Herald of Manwë, Banner bearer of Manwë
Eönwë was the Herald and the Banner-Bearer of Manwë. His might in arms was surpassed by none in Arda and he was one of the most important of the Maiar whose names are remembered in the histories of the Elder Days.
He started life as Fionwe, but Tolkien then stripped out the name Fionwë and replaced it with Eönwë.
Eönwë and Eärendil
It was Eönwë who called out to Eärendil, when he was in Tirion. He summoned Eärendil to come before the Valar.
War of the Great Jewels
When the hosts of the Valar came out of the West, the challenge of the trumpets of Eönwë filled the sky, and when the Silmarils were finally taken from Morgoth’s crown, it was Eönwë who took them, and guarded them.
After the end of the battle, it was Eönwë who summoned the Elves of Beleriand to depart from Middle-earth. But Maedhros and Maglor would not harken to his call, and they sent a message to Eönwë, bidding him to yield up the Silmarils, which they felt rightfully belonged to them, the remaining sons of Fëanor. However, Eönwë replied that their right had been forfeited because of their multiple and merciless deeds – especially their slaying of Dior and their assaults on the Havens. He said that he would yield the Silmarils only on the order of the Valar.
Maedhros and Maglor then crept into Eönwë’s camp and stole the Silmarils. Even then, Eönwë would not allow the slaying of the sons of Fëanor, and the brothers fled, each going to their individual dooms.
Eönwë came among the Fathers of the Three Houses of the Edain and taught them wisdom, power and life more enduring than any of mortal race.
Eönwë and Sauron
When Thangorodrim was broken, and Morgoth overthrown, Sauron clad himself in fair hue and came before Eönwë. He made obeisance to the Maia, and repented his evil deeds, if only in word. While it was not within the power of Eönwë to grant this pardon, he commanded Sauron to return to Aman to receive the judgement of Manwë. However, when Eönwë departed to Aman, Sauron remained in Middle-earth, hiding himself and falling back into evil.
Notes from HoME
Eönwë started life as Fionwë, the son of Varda and Manwë, and the brother of Ilmarë. He was much loved by Tulkas, and dwelt with Manwë. He had a significant part to play in earlier versions of the Silmarillion stories, when he was still positioned as the son of Manwë. However, when Tolkien abandoned the concept of children of the Valar, Fionwë was changed into being Manwë’s herald, and it is possibly this “demotion” that led to his disappearance from much of the published Silmarillion.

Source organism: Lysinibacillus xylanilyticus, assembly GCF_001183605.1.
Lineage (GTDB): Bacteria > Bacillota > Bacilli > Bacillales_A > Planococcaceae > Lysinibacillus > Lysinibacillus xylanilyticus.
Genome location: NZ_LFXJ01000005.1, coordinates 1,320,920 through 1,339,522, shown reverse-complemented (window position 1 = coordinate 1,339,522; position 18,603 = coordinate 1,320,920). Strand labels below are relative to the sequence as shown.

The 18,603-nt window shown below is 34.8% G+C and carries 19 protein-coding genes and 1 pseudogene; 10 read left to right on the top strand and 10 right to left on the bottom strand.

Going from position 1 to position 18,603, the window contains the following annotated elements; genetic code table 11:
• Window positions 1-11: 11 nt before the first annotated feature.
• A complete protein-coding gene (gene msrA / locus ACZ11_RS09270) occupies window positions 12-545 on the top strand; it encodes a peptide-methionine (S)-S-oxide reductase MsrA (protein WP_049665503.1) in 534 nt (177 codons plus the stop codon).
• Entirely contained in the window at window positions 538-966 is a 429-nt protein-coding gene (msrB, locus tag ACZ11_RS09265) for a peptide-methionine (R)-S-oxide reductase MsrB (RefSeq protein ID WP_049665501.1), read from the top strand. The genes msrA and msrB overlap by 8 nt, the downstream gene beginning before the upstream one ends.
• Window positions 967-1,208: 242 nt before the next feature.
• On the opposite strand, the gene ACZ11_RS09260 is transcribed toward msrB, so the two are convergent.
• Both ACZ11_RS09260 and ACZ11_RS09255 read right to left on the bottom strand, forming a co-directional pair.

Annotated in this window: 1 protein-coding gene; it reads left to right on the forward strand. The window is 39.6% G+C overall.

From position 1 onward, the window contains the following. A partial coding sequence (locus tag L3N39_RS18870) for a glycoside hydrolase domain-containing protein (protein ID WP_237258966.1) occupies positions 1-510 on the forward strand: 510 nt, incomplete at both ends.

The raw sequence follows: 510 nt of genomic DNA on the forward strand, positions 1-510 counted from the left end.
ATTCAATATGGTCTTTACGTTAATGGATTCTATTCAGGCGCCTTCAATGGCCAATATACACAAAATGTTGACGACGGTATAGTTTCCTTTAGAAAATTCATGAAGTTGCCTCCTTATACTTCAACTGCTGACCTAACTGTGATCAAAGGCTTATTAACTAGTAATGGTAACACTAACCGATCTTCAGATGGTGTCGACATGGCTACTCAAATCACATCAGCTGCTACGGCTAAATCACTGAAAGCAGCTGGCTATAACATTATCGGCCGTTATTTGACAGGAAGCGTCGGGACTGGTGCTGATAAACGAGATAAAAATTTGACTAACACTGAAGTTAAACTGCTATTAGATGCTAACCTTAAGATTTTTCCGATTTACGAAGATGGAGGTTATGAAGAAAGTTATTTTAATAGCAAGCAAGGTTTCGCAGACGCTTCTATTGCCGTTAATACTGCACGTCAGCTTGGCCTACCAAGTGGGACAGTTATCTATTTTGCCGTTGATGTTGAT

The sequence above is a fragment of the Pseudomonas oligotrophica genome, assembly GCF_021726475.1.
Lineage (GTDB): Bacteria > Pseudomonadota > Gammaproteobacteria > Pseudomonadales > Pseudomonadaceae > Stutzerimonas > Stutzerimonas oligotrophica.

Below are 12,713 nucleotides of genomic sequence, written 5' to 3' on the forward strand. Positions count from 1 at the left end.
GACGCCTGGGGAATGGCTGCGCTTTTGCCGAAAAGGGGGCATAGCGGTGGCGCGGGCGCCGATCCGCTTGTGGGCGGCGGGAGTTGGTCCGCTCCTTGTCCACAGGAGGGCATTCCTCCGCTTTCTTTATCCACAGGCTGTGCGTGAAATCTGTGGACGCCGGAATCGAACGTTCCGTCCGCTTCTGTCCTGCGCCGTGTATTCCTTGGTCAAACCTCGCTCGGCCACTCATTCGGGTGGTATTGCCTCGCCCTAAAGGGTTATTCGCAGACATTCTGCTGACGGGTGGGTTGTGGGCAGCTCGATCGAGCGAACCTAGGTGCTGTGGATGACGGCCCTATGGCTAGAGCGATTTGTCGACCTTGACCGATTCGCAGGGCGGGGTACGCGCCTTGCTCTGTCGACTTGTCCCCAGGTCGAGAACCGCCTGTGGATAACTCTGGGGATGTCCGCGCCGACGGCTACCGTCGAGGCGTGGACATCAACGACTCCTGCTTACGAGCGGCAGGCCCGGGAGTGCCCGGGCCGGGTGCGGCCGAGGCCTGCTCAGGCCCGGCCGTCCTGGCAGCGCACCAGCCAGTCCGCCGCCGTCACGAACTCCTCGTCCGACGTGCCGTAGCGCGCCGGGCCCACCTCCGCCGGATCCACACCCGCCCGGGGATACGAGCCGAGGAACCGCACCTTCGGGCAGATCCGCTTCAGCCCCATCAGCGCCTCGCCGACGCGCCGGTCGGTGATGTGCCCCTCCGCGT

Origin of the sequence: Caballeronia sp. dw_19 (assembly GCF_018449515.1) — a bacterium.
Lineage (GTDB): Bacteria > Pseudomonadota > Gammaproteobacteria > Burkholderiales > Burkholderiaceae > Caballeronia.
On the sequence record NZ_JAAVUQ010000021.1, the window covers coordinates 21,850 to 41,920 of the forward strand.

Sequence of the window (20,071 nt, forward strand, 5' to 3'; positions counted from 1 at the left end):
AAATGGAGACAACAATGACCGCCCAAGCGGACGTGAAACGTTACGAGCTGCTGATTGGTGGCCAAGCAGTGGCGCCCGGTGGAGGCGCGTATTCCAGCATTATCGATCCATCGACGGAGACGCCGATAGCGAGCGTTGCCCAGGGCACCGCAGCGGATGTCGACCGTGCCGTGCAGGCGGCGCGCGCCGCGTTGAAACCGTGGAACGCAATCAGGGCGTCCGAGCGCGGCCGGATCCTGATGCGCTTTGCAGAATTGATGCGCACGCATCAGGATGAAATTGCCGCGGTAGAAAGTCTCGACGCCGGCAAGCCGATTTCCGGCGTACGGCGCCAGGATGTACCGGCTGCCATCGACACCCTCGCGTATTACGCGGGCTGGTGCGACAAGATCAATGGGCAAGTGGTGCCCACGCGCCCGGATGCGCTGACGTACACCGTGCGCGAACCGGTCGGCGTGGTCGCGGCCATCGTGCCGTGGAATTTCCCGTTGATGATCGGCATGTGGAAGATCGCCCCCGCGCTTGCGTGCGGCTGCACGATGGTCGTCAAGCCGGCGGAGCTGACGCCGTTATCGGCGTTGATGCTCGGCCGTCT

War leader of the Valar
In early versions of the Battle of the Powers and the chaining of Melkor (from the Book of Lost Tales), Fionwë stood beside Manwë in his chariot, and Nornorë, then Manwë’s herald, ran before them. In the War of Wrath, it was then Fionwë who was the leader and commander of the Valar’s forces against Morgoth. A more detailed description of this conflict was given in The Lost Road:
“Here the sons of the Gods prepared for war, and Fionwë son of Manwë was their leader. The Light-elves marched under his [white] banners … the host of Fionwë was seen shining upon the sea afar, and the noise of his trumpets rang over the waves and echoed in the western woods. … Fionwë drove the Orcs and Balrogs before him; and he camped beside Sirion … Fionwë fought the last battle of the ancient world … [he] crossed Sirion and the hosts of Morgoth were driven as leaves, and the Balrogs were utterly destroyed; and Morgoth fled back to Angband pursued by Fionwë.”.
In the Quenta Silmarillion, the Gods sent Fionwë to the shore of Aman, to escort Eärendel’s companions to a boat so that they could leave the Blessed Realm.
The Tale of the Sun and the Moon
In the Tale of the Sun and Moon from the Book of Lost Tales, it was the Sun who was put up in the sky first under the guardianship of Urwendi (later Arien). When the Boat of the Moon was ready, Manwë sent Fionwë, swiftest of all those who moved about the airs, and asked him to bring Urwendi back to Valinor. Fionwë went rapidly, for he had conceived a great love for Urwendi many years ago, and her radiance set him aflame with the eagerness of the Gods. It seems that Tilion “took over” this portion of Fionwë’s character in the published Silmarillion.
It was Fionwë who allowed that only elves and the men of the houses of Hador and Bëor could dwell in Númenor.
The Final Battle
In the original ending of the whole story (Manuscript C in the Book of Lost Tales), it was Fionwë who slew Melkor in a fit of rage and grief over the violation of the Sun, carried by Urwendi whom he loved:
“Fionwë Úrion, son of Manwë, of love of Urwendi [the Mistress of the Sun] shall in the end be Melko’s bane, and shall destroy the world to destroy the foe, and so shall all things then be rolled away.”
In a different version of the same ending, Túrin stood beside Fionwë in the Last Battle, and dealt Morgoth the fatal blow. By the Quenta Silmarillion, Tulkas fought with Melkor, with Fiowë on his right, and Túrin on his left.